Burberry CEO Angela Ahrendts To Head Apple Sales
Angela Ahrendts, an American who is has been widely hailed for her savvy and suave reversal of brand erosion and fortune at the British luxury fashion brand Burberry, is taking the new position of SVP of retail and online sales at Apple and will be reporting to CEO Tim Cook starting next spring.
Ahrendts, 53, who was born in Indiana, has been CEO of Burberry since 2006. She previously was an EVP at Liz Claiborne and president of Donna Karan International. "She shares our values and our focus on innovation,” says Cook in a statement, “and she places the same strong emphasis as we do on the customer experience.”
“Ahrendts is credited with leading a sharp turnaround at the British fashion house, almost tripling sales and quadrupling the share price during her tenure,” report the Wall Street Journal’s Kathy Gordon and Simon Zekaria. “At the time she came aboard, the company—best known for its red, beige and black-check hallmark pattern featured on many of its clothes—was suffering from brand overexposure. That was hitting sales to the high-end customer it long catered to.”
She was the “highest paid CEO in the UK last year, raking in a total of £16.9 million ($26.3 million),” CNNMoney’s Alanna Petroff reported in June, “which was nearly £5 million more than the next highest paid CEO….”
“Ahrendts' departure comes amid growing concern about the small number of female executives at the top of British business, and leaves just two women in charge of the largest UK-listed companies: Alison Cooper at Imperial Tobacco and Carolyn McCall of easyJet,” Jennifer Rankin writes in the Guardian.
“She has been credited with turning around the luxury fashion brand and expanding its presence in Asia,” writes CNNMoney’s Virginia Harrison. “Part of her success has been driven by embracing digital and social media to attract a youthful following to the label.”
A Forbes profile points out that “Burberry's Spring/Summer 2013 campaign went viral, with the teaser video gaining over 1 million YouTube views in just 48 hours.” Its YouTube channel has more than 85,000 subscribers.
Apple “has been pushing hard into new markets like China with a huge retail presence there, as well as breaking ground in other emerging countries like Russia. (Coincidentally, both are hits with Burberry; Ahrendts knows how to sell high-end product there.),” TechCrunch’s Ingrid Lunden writes. She also points out that Burberry deployed new iPhones prominently during its Spring/Summer fashion show last month.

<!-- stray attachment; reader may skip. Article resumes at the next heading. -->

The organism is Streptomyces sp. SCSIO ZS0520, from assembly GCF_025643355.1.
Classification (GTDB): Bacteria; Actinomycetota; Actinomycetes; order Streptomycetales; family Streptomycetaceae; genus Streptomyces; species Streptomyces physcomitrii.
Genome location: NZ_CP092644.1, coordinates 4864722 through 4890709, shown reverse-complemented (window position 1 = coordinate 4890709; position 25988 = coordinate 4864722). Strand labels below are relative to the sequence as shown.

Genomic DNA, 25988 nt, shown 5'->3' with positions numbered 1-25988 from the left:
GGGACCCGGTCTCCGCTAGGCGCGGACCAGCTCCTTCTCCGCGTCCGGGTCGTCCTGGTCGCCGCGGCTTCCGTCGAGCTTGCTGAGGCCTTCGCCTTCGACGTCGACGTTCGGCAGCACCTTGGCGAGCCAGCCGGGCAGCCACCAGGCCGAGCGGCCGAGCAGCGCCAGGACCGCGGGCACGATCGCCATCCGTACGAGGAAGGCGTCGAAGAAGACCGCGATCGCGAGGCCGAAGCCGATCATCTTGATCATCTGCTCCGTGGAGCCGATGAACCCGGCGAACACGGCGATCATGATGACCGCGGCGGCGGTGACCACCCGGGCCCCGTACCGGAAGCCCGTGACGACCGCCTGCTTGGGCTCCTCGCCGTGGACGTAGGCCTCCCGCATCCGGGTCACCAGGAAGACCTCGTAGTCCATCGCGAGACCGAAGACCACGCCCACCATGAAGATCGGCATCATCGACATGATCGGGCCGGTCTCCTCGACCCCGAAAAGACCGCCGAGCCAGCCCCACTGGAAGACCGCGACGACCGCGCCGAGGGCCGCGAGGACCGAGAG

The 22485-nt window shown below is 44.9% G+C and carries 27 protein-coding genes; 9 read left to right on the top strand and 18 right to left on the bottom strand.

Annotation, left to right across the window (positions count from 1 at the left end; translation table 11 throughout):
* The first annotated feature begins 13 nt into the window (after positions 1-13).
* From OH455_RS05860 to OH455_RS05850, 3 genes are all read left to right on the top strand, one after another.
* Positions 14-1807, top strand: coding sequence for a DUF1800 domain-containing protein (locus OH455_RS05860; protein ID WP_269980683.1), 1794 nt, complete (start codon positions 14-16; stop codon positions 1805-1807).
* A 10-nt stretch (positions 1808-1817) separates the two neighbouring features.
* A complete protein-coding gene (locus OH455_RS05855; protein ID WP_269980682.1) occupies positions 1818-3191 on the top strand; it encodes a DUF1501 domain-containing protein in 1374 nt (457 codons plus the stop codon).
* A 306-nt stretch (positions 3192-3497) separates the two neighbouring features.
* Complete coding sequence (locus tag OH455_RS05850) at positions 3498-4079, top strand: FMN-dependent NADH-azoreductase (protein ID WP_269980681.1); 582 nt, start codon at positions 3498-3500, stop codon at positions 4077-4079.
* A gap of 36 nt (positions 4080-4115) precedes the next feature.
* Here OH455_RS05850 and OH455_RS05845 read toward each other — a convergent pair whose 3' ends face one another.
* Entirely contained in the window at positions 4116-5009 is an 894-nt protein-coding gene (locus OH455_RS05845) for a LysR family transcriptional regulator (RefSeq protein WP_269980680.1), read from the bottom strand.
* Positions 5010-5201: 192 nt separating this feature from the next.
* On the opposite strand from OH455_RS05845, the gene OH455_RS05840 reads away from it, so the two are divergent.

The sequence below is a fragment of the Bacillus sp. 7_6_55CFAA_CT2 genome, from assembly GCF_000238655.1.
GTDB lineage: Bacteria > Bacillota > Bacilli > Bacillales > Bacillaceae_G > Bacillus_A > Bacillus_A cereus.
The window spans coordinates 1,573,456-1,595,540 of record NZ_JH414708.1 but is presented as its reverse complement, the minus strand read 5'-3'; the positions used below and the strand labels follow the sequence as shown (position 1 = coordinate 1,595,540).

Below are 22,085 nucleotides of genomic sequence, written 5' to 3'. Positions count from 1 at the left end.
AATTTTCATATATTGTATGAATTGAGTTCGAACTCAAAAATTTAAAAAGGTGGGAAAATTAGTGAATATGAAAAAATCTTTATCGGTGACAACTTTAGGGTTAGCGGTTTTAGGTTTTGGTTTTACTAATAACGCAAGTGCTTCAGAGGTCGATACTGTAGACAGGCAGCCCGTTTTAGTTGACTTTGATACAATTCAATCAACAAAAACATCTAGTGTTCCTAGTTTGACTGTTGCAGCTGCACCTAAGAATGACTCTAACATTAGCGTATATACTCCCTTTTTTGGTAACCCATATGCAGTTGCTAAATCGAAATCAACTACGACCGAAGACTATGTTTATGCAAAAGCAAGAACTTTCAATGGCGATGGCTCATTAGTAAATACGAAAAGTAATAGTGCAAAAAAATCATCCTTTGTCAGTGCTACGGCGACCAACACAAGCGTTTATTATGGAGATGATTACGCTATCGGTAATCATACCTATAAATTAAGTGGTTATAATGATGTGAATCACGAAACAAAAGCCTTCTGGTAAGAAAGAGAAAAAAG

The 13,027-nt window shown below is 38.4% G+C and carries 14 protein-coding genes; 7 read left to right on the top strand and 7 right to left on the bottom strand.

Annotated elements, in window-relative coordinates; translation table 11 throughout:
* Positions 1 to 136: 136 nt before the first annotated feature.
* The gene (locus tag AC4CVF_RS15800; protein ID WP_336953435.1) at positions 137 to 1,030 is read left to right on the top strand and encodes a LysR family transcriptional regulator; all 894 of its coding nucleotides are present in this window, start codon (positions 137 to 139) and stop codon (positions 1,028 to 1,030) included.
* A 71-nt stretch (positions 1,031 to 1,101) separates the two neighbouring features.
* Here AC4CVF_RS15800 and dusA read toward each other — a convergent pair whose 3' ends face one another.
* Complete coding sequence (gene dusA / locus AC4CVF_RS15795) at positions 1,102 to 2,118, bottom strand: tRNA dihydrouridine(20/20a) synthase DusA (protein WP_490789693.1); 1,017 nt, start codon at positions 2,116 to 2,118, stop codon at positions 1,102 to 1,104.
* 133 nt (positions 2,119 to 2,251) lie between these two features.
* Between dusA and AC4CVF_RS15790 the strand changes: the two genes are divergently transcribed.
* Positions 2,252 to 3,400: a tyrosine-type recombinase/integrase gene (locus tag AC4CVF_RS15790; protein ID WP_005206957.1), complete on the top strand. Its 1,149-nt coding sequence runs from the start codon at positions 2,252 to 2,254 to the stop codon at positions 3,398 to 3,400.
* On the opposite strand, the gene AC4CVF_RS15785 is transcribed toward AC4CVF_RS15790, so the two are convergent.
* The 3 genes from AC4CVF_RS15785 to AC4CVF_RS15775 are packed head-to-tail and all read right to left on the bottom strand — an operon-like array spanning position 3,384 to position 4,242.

A small-town Indiana girl at heart, as captured by Nancy Hass in an in-depth 2010 WSJ Magazine profile, Ahrendts “says she learned her analytical skills from Linda Wachner, former CEO of Warnaco, and her ‘right brain’ skills from Donna Karan.”
But the highlight of her year, she told Hass, was delivering the commencement address at her alma mater, Ball State University, in front of her husband and three children. She is also quite at home among celebrities and the fashion elite. “Clothing-rack-slender at 6’3″ in stilettos, she looks as much a part of the scene as the models Mario Testino shoots for her campaigns,” Hass writes as she observes her at an industry event at New York’s Lincoln Center
This is Apple’s second dip into the fashion world in recent months. Paul Deneve, the former CEO of Yves St. Laurent, was hired in July to work on “special projects.” Deneve had worked in sales and marketing for Apple Europe for several years in the 1990s, according to his Linked In profile.
“Apple may want to draw upon Deneve's expertise in the luxury goods sector to help launch new products, including the rumored iWatch, speculated AppleInsider’s Daniel Eran Dilger, who broke the story.
The hiring of Ahrendts culminates a long search following the departure of John Browett, former CEO at European Technology Retailer Dixons, who had been named its SVP of Retail in January 2012. He replaced Ron Johnson, the man credited with “developing Apple's retail brand strategy from scratch,” as Dilger wrote at time. But “Browett turned out to be as poor of a fit running Apple as Johnson was in taking the reigns at JC Penney.”
Christopher Bailey, currently chief creative officer at Burberry, will also assume the CEO responsibilities. A video of Ahrendts and Bailey discussing the transition with chairman Sir John Peace is available on The Telegraph’s website accompanying a story that reports that her “surprise departure — which was announced at 7 am this morning — knocked Burberry’s shares almost 5% in morning trading as investors reacted badly to the news.” The company also denies that Bailey was about to quit the company.
Ahrendts is “going out on a high,” Rahul Sharma, managing director of Neev Capital, says in a Bloomberg Television interview cited by Bloomberg Businessweek’s Andrew Roberts. “This whole team has actually transformed Burberry from what it was 10 years ago to what it is today. A super-cool, young, if that were possible, luxury brand.”